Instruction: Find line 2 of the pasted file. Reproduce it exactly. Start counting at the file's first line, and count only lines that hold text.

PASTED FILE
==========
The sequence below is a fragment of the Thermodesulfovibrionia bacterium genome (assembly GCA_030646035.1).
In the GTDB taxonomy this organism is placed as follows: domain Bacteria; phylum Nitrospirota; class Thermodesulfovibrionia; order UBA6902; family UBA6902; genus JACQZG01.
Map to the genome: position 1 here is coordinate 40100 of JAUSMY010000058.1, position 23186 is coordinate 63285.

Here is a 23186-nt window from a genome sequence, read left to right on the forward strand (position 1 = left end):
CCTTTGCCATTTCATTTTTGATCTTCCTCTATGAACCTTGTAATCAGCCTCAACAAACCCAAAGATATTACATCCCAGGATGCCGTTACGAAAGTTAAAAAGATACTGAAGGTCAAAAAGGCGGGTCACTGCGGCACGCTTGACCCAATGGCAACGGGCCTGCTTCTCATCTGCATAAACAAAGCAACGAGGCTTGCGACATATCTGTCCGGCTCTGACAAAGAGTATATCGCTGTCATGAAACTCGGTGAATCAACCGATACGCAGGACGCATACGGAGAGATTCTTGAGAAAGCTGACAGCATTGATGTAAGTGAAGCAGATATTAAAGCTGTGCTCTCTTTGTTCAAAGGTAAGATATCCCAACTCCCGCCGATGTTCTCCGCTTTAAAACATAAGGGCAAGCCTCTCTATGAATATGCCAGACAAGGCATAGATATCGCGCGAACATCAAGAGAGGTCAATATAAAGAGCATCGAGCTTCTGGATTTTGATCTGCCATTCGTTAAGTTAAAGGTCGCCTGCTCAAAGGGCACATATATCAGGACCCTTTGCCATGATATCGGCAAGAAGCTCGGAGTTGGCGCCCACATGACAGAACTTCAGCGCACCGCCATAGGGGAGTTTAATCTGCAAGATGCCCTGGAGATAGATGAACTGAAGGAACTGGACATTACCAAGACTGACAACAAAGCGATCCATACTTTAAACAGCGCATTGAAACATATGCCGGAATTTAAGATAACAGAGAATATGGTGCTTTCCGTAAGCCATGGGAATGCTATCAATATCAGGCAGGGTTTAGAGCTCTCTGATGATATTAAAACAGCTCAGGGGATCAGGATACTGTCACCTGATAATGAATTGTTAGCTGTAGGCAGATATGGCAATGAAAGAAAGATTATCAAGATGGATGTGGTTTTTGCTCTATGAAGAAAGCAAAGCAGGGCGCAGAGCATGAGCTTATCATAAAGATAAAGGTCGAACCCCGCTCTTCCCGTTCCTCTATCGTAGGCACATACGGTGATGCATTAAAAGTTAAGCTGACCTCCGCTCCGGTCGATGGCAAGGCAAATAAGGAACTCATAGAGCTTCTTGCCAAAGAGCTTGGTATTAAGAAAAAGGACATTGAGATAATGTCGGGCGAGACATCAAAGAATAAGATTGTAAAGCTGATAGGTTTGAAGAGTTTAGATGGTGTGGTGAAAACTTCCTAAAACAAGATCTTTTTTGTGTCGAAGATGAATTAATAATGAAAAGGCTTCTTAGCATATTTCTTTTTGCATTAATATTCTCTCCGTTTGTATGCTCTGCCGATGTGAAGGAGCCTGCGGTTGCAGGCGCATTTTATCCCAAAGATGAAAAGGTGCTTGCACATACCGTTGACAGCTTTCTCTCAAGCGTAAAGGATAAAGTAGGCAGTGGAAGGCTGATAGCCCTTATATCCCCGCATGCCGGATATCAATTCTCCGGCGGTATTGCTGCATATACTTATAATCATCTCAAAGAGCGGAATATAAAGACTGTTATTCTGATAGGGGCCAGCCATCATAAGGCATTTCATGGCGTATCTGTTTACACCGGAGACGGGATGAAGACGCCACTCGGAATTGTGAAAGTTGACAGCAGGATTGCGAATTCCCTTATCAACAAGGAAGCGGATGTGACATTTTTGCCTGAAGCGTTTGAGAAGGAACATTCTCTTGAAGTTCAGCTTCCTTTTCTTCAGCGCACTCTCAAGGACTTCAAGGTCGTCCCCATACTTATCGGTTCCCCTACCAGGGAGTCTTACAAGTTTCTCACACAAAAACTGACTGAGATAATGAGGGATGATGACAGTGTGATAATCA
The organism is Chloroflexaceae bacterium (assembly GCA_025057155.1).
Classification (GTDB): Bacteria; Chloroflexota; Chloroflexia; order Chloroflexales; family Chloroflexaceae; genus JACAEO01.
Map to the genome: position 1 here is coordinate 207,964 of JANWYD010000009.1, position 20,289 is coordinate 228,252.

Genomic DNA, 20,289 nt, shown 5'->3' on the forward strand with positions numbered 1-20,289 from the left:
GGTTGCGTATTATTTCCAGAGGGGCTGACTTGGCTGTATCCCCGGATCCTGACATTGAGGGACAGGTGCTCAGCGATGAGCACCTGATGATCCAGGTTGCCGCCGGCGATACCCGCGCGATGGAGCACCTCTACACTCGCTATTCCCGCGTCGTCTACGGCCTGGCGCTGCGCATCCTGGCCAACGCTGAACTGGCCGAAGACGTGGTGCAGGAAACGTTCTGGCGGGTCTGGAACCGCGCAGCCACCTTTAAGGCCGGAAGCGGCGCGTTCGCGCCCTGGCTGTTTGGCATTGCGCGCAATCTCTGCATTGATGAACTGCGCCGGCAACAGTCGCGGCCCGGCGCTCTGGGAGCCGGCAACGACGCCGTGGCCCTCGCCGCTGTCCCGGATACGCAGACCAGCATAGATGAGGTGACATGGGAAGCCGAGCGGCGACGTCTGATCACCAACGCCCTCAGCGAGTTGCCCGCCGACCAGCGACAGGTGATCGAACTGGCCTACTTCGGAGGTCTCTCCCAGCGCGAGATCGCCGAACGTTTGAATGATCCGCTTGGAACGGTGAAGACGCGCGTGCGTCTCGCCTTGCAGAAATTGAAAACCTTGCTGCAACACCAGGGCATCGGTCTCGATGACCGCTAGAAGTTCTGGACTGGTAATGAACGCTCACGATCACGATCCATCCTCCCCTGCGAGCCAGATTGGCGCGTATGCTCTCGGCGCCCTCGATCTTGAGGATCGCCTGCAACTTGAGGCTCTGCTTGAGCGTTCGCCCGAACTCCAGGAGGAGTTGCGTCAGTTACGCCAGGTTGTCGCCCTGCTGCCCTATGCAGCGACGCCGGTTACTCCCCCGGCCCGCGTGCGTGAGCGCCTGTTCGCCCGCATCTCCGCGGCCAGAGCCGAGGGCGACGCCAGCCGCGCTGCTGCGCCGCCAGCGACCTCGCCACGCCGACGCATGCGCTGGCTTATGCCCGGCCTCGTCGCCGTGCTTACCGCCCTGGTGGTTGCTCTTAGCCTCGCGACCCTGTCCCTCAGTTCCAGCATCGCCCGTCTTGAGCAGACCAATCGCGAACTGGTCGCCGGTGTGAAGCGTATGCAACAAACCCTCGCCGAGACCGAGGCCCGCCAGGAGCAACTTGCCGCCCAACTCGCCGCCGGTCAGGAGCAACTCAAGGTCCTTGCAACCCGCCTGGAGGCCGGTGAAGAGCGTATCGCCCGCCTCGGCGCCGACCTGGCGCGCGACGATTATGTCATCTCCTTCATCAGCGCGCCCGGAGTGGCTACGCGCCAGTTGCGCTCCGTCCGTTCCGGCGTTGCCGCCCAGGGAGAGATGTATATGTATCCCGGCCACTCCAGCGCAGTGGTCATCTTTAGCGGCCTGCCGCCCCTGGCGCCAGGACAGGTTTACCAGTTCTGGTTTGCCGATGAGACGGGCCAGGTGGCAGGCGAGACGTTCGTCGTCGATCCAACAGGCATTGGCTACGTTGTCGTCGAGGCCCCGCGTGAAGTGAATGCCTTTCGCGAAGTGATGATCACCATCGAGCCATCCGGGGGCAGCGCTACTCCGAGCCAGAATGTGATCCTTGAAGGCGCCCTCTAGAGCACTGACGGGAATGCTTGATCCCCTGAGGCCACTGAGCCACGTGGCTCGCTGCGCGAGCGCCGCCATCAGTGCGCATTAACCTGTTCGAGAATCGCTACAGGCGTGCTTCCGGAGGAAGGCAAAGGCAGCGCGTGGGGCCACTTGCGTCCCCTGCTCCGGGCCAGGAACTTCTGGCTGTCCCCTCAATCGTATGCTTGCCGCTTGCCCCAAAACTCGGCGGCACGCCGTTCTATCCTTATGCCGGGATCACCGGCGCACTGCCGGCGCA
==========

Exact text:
In the GTDB taxonomy this organism is placed as follows: domain Bacteria; phylum Nitrospirota; class Thermodesulfovibrionia; order UBA6902; family UBA6902; genus JACQZG01.